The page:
Set in 1940s Australia, an Aboriginal orphan arrives in the dead of night at a remote monastery run by a renegade nun (Cate Blanchett) in this spiritual thriller from Warwick Thornton.
Screened as part of NZIFF 2023
|Aug 25|| |
|Sep 02|| |
Warwick Thornton’s mesmerising story of spirituality and survival finds a young Aboriginal boy (Aswan Reid) left in the middle of the night at a remote outback monastery run by Cate Blanchett’s rule-breaking nun, Sister Eileen.
Taking him in, the seemingly kindly nun calms the unnamed “new boy” and he soon forms connections with Sister Mum (Deborah Mailman) and the farm manager George (Wayne Blair). With an attempt at bullying quashed, he finds an uneasy place with the other orphans at the monastery.
Unlike other orphans who are given an Anglo-Saxon name, the New Boy remains “the New Boy” and his ”otherness” becomes more and more apparent as his unusual powers are revealed—he cures wounds at a touch, handles snakes and magically conjures a shimmering light to comfort him in the darkest hours.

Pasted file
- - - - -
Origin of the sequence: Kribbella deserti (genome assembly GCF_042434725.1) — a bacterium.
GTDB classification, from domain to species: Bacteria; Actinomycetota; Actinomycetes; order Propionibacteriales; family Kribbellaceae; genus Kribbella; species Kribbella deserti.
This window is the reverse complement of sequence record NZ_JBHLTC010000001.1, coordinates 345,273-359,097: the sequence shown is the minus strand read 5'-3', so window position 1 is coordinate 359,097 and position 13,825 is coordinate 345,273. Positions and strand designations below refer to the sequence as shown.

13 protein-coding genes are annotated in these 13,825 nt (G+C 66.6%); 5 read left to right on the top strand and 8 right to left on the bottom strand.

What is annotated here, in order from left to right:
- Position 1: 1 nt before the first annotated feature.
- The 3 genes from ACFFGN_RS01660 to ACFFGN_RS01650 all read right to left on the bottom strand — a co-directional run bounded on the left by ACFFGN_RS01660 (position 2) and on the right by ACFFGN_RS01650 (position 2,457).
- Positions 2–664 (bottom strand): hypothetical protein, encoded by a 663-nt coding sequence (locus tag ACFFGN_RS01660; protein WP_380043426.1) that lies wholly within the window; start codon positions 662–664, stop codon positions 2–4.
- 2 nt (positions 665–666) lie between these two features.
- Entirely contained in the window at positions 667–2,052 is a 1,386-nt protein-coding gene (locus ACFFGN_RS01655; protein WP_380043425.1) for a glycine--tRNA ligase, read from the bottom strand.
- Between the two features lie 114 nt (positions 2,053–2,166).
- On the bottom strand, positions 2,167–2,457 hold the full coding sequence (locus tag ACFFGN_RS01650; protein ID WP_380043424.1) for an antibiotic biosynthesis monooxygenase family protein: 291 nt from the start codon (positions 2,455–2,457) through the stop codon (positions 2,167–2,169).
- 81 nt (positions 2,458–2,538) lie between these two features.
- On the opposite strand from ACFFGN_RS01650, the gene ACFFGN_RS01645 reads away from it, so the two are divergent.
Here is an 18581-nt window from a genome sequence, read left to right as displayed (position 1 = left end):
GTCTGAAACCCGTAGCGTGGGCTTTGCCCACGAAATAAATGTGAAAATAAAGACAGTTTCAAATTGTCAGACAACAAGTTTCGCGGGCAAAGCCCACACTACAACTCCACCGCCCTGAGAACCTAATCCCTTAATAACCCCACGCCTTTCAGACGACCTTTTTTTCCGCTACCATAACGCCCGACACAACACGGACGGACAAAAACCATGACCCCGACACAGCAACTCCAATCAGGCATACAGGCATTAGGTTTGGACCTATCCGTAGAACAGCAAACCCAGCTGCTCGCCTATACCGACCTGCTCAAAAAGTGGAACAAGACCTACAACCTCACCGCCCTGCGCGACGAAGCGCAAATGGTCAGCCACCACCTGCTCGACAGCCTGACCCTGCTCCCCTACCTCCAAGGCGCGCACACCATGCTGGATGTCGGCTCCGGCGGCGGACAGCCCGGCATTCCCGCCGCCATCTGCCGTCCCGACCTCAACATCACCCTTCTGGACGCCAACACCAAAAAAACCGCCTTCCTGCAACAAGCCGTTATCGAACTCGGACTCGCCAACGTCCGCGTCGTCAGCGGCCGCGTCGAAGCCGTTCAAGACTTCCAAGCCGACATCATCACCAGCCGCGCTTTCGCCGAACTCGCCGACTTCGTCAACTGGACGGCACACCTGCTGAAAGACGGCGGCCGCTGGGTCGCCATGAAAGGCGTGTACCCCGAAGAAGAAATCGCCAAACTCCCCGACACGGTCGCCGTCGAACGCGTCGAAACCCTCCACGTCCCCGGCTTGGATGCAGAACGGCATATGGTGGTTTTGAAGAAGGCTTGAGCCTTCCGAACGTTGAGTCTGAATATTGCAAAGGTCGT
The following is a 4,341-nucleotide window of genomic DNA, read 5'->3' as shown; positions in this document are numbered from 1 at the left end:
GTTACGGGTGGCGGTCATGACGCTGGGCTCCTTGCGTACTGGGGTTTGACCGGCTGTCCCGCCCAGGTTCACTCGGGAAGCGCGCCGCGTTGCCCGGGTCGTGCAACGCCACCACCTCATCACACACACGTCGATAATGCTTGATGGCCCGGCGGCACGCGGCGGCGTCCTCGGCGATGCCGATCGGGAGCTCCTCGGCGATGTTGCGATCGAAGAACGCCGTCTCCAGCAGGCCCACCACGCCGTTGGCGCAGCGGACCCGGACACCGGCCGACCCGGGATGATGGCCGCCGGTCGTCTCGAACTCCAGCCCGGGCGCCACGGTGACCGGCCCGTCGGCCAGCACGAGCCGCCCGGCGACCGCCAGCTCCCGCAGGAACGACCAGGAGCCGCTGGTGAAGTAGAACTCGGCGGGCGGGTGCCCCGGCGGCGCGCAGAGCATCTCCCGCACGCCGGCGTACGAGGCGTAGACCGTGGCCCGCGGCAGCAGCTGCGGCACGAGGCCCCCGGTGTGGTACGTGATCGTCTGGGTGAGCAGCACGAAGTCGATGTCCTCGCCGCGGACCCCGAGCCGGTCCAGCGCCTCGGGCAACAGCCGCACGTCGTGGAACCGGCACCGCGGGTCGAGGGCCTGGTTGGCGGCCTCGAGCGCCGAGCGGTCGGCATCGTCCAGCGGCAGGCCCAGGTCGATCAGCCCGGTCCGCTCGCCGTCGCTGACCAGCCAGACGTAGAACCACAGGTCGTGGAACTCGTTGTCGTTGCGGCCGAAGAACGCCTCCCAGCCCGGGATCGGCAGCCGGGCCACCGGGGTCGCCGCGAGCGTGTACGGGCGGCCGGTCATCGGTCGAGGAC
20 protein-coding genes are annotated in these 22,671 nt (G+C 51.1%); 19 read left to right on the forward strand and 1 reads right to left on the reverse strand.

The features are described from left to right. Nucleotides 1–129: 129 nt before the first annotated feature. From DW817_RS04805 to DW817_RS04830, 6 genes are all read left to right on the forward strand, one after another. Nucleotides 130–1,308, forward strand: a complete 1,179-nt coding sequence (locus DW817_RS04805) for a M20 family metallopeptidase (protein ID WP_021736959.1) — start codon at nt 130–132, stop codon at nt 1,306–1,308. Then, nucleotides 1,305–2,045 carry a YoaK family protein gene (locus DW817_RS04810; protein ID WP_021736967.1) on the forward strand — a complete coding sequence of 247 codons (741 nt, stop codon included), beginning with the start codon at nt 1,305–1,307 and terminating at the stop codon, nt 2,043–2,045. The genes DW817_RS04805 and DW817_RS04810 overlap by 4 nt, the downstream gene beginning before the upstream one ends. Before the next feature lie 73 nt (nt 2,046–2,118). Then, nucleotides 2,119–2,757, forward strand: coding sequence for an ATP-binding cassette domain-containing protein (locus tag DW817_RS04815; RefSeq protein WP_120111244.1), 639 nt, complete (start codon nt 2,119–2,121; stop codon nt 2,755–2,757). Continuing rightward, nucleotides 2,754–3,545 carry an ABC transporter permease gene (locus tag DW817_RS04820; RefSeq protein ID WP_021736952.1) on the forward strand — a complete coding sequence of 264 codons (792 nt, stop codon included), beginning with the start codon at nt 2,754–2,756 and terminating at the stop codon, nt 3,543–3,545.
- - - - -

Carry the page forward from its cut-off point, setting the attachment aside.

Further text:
When a large carved crucifix arrives from Europe for safekeeping things begin to unravel: Sister Eileen’s religious zeal intensifies as the, mostly wordless, New Boy develops a fascination and connection to the crucifix—he sees the eyes blink and the chest rise as if alive.
Thornton (Samson and Delilah [NZIFF 2009], We Don’t Need A Map [NZIFF 2017]), sweeps the viewer into a battle of wills and faiths between the Aboriginal boy’s spiritual connection to the land, and Sister Eileen’s Catholic faith, all blood and thorns, and tensions rise.
Intoxicating and mesmerising, Thornton matches concise storytelling with spectacular imagery and an incredible cast. Blanchett is compelling as the zealous nun who enjoys a regular swig of the communion wine, and the young actors playing the boys at the monastery are brilliant, but it is the extraordinary performance by Aswan Reid which makes this film magical. — Sally Woodfield